7. Mark

    Bye bye, giant brain….

  8. JANIS

    Go Keith Go. U were most polite to the GIANT BRAIN. Manners prevent me voicing what I think of these smart arses who think they know it all

  9. Anora Sabeen

    Agreed with Keith / Janis. I’m work in IT as a systems admin and knowing (let alone remembering) everything geeky in this field is akin to memorizing every error code every car manufacturer ever programmed into their automotive computers… and you only work with BMW’s and Mercedes all day.

    Those with “GIANT BRAINS” rarely ever contribute anything. They are the purist definition of troll you can come too.

  10. Hector

    Does anyone have an answer to Jacqui’s question? the same happens in our nerwork so often.

  11. Taylor Gibb

    @Hector i dont know the answer, there could be a number of reasons you could just drop the connection and recreate it, even write a script to do this automatically.

    Just to set the record straight for everyone else, the only comments that How-To Geek censor are those that contains links as they may be spam.

  12. Charles

    This isn’t all so useful without telling us how to write batch files that launch at startup. I have one running on my computer (Windows 7 Pro), I’ll share in case anybody needs it. (FYI the Persistent command is not very reliable with Windows 7 networking, which is why I have the batch file running at startup)
    Location: C:\Users\$username$\AppData\Roaming\Microsoft\Windows\Start Menu\Programs\Startup
    net use T: \\192.168.1.xx\shared Password /user:user /Persistent:Yes
    net use K: \\192.168.1.xx\photo Password /user:user /Persistent:Yes
    net use L: \\192.168.1.xx\music Password /user:user /Persistent:Yes

  13. rangerevo8

    This is useful. Now i could add it to my format routine.
    Did anyone know if there is script for re-add Library as well?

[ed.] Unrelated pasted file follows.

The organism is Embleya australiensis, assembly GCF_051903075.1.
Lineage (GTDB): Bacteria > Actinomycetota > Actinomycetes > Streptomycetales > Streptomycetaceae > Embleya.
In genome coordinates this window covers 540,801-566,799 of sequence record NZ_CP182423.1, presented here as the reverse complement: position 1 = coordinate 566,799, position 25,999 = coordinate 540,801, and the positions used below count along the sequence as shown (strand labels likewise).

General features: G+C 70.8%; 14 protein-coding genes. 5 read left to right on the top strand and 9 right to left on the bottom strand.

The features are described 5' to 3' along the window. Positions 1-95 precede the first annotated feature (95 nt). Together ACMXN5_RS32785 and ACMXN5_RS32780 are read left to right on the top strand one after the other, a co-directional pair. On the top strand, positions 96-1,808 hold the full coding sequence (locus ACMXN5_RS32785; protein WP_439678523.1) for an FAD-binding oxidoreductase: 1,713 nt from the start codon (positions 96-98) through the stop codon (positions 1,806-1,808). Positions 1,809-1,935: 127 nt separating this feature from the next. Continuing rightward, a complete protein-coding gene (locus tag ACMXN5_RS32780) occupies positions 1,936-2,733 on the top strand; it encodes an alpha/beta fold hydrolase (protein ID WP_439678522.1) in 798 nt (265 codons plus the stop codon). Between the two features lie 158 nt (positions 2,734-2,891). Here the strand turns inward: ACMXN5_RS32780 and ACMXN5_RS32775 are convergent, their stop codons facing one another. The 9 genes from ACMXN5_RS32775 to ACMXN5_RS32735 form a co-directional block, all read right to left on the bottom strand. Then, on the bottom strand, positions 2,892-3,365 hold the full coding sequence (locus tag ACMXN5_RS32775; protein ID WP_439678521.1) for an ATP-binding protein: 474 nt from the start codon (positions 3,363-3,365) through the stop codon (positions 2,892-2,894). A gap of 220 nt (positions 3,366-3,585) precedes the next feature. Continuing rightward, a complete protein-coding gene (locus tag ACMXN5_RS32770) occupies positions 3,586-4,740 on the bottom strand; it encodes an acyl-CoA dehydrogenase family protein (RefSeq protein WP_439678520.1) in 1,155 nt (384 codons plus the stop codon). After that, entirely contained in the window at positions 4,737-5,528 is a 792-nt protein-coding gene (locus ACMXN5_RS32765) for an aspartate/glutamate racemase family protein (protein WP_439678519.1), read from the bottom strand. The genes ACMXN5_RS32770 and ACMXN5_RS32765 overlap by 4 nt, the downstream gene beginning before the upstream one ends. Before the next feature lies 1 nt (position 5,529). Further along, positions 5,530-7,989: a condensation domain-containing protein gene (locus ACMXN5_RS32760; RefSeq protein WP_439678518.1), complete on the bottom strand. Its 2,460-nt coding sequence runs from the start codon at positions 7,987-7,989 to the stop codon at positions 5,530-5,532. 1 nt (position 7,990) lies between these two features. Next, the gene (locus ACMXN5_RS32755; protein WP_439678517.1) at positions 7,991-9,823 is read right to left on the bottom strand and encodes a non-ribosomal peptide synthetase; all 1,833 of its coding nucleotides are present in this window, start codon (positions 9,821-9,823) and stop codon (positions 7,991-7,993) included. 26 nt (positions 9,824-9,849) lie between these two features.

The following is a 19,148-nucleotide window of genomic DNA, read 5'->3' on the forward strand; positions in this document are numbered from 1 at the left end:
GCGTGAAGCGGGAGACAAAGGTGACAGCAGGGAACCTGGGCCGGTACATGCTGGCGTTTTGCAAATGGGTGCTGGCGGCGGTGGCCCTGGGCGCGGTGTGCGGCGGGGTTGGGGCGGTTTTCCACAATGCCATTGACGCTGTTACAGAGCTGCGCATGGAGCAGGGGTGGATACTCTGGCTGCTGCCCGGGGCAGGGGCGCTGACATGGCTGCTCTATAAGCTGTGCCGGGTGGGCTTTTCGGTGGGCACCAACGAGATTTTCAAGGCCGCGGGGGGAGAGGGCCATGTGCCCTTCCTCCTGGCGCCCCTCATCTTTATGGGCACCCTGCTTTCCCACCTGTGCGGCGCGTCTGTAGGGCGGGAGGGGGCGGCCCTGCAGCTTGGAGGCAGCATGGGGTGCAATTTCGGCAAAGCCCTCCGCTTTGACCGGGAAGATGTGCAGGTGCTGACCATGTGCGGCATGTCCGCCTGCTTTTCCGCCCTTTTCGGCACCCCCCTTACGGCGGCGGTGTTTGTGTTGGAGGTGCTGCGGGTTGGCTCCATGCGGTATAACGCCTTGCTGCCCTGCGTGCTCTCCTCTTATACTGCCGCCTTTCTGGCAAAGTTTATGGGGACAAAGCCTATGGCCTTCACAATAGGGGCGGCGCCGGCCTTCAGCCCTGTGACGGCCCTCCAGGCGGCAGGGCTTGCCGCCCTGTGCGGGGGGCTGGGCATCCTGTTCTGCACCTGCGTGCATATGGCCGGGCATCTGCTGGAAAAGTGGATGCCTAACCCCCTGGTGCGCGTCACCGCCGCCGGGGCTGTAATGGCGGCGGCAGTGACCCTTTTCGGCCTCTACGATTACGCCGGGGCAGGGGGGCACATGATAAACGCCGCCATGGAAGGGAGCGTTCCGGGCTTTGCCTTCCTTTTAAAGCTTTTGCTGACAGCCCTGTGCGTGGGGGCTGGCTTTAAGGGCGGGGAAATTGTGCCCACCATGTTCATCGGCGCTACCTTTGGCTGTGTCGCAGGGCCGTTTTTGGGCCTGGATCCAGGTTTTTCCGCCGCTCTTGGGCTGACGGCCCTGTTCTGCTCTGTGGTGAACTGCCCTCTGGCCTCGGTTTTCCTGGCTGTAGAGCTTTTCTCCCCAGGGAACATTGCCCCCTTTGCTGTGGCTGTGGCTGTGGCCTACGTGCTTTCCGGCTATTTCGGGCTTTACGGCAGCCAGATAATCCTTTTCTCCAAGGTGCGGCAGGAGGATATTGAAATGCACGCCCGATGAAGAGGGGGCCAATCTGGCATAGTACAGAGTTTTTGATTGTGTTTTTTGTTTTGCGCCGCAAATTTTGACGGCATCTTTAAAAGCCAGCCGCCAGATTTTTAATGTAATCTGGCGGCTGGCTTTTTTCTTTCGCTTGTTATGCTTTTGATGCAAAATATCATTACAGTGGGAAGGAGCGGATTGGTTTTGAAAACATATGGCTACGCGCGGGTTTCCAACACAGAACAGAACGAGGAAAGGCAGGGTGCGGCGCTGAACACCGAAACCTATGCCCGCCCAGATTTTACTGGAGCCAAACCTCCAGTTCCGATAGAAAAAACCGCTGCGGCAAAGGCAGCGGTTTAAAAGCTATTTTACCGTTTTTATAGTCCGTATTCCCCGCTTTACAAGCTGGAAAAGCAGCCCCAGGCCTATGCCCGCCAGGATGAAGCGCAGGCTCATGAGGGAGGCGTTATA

Why you need to run it every startup since you could use /P to make it Persistent?

  14. rws8258

    For those who, like myself, execute MS-DOS commands less and less by the day (i.e., due to the dumbing-down effects of using the Windows GUI (front-end), here’s a helpful tip to remember… knowing how to do something is rarely more important than knowing how to quickly find the reference.

    IOW, every MS-DOS command (well, at least, those w/ switches and/or parameters) has a “/HELP” switch embedded into it.

    Note: Depending on the version of Windows you’re running (and, thus, which version of MS-DOS is running “underneath” it), “help” could be called by applying one of the following switches: “?”, “/?”, “h”, “/h”, “help”, or “/help”. Also worth noting.., if you get a “help” screen when you actually didn’t want to, then you almost certainly entered an “illegal” switch/parameter.

    So, let’s open a “Command Prompt” window:

    E.g., L-click on the “Windows Orb”, type “cmd” (w/o the quotes, of course)… press

    In the “Command Prompt” window…
    C:\Users\User1>type “net HELP”… press

    Here’s the result…

    The syntax of this command is:

    NET HELP command
    NET command /HELP

    Commands available are:


    NET HELP NAMES explains different types of names in NET HELP syntax lines.